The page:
The scriptures today point to the early church and how they kept the stories and lessons of Jesus Christ going.  The verse in Acts says; “The believers devoted themselves to the apostles’ teaching, to the community, to their shared meals, and to their prayers.”  If we look at what we do as a church I am sure we would say the same thing.  We gather for worship, we eat together as much as we can and we lift each other up in prayer.  The early church is doing what we do, they were being Church.  They also devoted themselves to the apostles’ teachings.  They made sure they were learning what Jesus taught them so they could pass it down.  Back then they didn’t have Nooks and Kindles.  Even books were extremely hard to come by.  The stories and lessons of Jesus were passed down by oral history.  They were told to people who told it to people who told it to people.  There were letters starting to fly around from Paul and some of the other apostles.  But even the first evidence of a written gospel of Jesus Christ in our cannon is the Gospel of Mark.  Scholars argue when it was written but it looks like it was probably between 50-70 AD.  That is 20-40 years after Jesus’ death.  In those days that is almost two generations of people passed before something was written down.  The stories of Jesus, the teachings and lessons of Jesus had to be passed down from generation to generation before they were written down.  This took many devoted hours of storytelling but it was what the first Church devoted themselves too.
Quick pop quiz: how many of each animal did Moses put on the Ark?  It is a trick question because it wasn’t Moses that put anything on the Ark, who built the ark?  Noah.  The only way the next generation will know that is a joke is if we teach them.  This week the Pew Research Center came out with a staggering statistic.  They were researching the religious affiliation of Americans.  “In the last five years, the unaffiliated have increased from 15% to 20% of all U.S. adults. Their ranks now include more than 13 million self-described atheists and agnostics, as well as nearly 33 million people who say they have no particular religious affiliation.”[3]  That is 46 million people who have no connection the Christian faith and they will be raising a generation of children who do not know the basics of Christianity or the major Biblical stories.  There is only one way we can make sure these lessons and stories of Jesus will be passed down, if we learn them ourselves and if we then teach others.  All of this comes out of Intentional Faith Development. 
In Philippians 3 Paul is telling the Philippians that they have to continue to grow in their faith.  He has not been perfected yet but he pursues it.  This is Paul, the great missionary, the person who was knocked off his horse and blinded by Jesus himself.  He had to continue to pursue his relationship with Jesus.  I love the phrase that is used in the Common English Bible, “I forget about the things behind me and reach out for the things ahead of me.  The goal I pursue is the prize of God’s upward call in Christ Jesus.”  We should be reaching out for the things ahead of us.  We should be striving to move forward in our knowledge and relationship with God.  As we do this we get to the 2 Corinthians’ verse.  We are made new in Christ as we get to know him better.  We are part of that new creation that is happening right now through the transformative power of our Savior Jesus Christ.  The old things go away and the new have arrive as we let God mess with our lives and break us free to what is really important in life, which is our relationship with God and each other.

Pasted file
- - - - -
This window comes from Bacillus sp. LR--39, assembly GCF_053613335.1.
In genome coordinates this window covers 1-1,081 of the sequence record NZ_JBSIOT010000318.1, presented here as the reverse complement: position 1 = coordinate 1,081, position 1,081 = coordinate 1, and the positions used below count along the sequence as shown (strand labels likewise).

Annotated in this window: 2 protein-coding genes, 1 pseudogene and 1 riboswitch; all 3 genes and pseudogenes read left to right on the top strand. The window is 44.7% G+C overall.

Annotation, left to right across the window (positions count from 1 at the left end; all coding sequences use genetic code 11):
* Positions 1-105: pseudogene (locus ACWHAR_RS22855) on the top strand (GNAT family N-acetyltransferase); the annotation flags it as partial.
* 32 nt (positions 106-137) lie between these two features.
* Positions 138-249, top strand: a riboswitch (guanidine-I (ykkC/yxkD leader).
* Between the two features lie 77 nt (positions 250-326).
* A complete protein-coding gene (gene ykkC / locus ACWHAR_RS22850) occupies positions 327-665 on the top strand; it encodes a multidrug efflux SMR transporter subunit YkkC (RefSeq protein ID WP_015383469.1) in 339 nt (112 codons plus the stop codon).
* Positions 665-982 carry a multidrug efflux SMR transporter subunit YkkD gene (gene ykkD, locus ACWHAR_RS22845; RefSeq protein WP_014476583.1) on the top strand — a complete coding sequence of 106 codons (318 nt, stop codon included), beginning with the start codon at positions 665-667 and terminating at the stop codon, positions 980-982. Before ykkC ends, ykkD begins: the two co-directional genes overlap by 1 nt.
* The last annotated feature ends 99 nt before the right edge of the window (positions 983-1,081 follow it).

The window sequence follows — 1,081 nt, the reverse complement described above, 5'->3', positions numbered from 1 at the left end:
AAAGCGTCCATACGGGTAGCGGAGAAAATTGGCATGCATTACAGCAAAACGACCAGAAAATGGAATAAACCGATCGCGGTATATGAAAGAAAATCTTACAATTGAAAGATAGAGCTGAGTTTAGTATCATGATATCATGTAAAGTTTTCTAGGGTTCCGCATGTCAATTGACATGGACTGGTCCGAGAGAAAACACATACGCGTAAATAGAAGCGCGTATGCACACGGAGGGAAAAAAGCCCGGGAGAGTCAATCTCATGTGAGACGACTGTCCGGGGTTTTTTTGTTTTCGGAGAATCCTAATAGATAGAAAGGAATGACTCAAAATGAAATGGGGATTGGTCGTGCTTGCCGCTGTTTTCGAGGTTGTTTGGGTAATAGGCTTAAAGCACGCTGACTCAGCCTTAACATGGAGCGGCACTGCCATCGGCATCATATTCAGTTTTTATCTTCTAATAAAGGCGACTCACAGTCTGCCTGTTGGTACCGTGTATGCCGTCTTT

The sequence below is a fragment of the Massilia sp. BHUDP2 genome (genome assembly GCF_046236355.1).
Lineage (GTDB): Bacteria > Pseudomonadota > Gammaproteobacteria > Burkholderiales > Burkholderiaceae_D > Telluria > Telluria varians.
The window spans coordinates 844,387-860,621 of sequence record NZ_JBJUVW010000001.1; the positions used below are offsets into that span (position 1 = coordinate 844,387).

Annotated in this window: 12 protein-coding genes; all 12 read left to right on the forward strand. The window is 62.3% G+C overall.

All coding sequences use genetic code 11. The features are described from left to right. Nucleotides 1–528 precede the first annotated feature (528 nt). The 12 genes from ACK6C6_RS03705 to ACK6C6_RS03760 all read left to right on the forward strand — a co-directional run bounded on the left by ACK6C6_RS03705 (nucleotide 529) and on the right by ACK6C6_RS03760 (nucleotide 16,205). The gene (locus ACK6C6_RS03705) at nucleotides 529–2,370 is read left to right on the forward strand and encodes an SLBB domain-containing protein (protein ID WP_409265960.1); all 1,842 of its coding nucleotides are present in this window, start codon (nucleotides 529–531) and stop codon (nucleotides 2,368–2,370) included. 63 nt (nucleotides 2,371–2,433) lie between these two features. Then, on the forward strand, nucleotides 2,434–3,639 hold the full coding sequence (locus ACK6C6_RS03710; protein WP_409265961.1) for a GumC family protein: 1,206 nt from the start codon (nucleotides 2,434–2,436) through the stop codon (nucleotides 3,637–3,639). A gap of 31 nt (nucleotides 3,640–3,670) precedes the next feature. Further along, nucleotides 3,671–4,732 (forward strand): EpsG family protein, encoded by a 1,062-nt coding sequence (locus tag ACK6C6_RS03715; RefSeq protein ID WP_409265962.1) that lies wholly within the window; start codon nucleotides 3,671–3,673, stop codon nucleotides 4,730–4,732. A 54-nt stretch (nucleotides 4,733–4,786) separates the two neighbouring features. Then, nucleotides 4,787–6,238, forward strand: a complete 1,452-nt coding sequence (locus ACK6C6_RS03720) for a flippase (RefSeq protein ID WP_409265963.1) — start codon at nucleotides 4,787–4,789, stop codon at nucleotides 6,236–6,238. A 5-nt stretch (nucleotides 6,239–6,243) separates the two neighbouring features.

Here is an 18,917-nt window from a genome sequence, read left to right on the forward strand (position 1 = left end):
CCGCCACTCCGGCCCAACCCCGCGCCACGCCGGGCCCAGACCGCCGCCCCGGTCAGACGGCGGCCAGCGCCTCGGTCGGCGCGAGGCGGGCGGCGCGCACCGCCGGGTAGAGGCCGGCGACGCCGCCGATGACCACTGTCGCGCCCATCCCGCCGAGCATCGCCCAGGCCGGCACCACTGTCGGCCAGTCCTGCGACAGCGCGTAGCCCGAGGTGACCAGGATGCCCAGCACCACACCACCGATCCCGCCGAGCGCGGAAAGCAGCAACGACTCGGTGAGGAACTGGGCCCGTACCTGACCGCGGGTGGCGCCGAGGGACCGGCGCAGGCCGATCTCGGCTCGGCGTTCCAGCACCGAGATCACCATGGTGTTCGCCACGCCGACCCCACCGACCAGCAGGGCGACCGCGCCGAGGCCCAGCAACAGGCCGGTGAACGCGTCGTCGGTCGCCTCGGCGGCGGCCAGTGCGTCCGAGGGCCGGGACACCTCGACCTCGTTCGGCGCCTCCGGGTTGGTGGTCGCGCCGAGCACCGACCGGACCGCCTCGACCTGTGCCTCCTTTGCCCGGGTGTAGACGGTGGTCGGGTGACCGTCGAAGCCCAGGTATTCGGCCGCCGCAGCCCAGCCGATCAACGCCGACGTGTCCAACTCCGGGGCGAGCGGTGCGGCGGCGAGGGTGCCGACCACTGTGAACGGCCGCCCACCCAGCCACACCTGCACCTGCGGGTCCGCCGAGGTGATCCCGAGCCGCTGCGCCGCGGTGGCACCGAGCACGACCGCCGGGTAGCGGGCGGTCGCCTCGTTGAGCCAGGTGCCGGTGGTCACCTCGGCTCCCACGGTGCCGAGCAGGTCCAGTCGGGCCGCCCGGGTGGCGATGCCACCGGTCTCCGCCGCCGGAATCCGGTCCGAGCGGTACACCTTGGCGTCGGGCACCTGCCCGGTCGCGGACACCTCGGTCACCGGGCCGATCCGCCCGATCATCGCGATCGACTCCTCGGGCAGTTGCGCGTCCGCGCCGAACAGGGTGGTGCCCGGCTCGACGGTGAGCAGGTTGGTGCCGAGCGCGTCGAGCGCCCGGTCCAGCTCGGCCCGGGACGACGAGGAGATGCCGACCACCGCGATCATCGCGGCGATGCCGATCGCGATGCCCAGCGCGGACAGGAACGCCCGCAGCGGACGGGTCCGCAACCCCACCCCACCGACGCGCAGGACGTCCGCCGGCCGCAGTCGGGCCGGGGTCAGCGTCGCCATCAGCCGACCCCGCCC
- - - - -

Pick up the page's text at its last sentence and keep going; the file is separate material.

To quote Bishop Schnase again, “Through the personal practice of Intentional Faith Development, we do the soul work that connects us to others, immerses us in God’s Word, and positions us to grow in grace and mature in Christ. We place ourselves in the most advantageous circumstances to learn and grow in our following of Christ.  We cooperate with the Holy Spirit in our own spiritual maturation.  We learn in community.”  We need each other and we need to lift each other up.  When we participate in a Sunday School Class, small group, life group, home group, whatever you want to call them.  When you surround yourself other people there is a natural accountability that takes place.  There is a natural group that supports each other, prays for each other, and replicates what Jesus did with the twelve.  He called a small band of people to gather around him, learn form him and then go out to spread his gospel.
We are called, as Christians to take our faith seriously and devote ourselves to learn as much as we can for as long as we can.  Jackie Boles was my first funeral at my last appointment.  She dedicated herself to a life long learning and was instrumental in starting a weekly Bible Study.  The group surrounded her as she went through Pancratic Cancer.  We held Bible Study groups in her house and then at Hospice.  Even though she had just been diagnosed with cancer she still went out and had purchased a new Bible, that put all the books in the Bible in chronological order.  She was so happy and showed me her new Bible.  She wasn’t able to get too far into it before she passed away but that love of learning, that desire to continue to grow even after getting the diagnoses, is a testament her faith development.  There is an old saying that the more you learn the less you know.  That was the case with Jackie and her walk and that should be where our walk goes as well.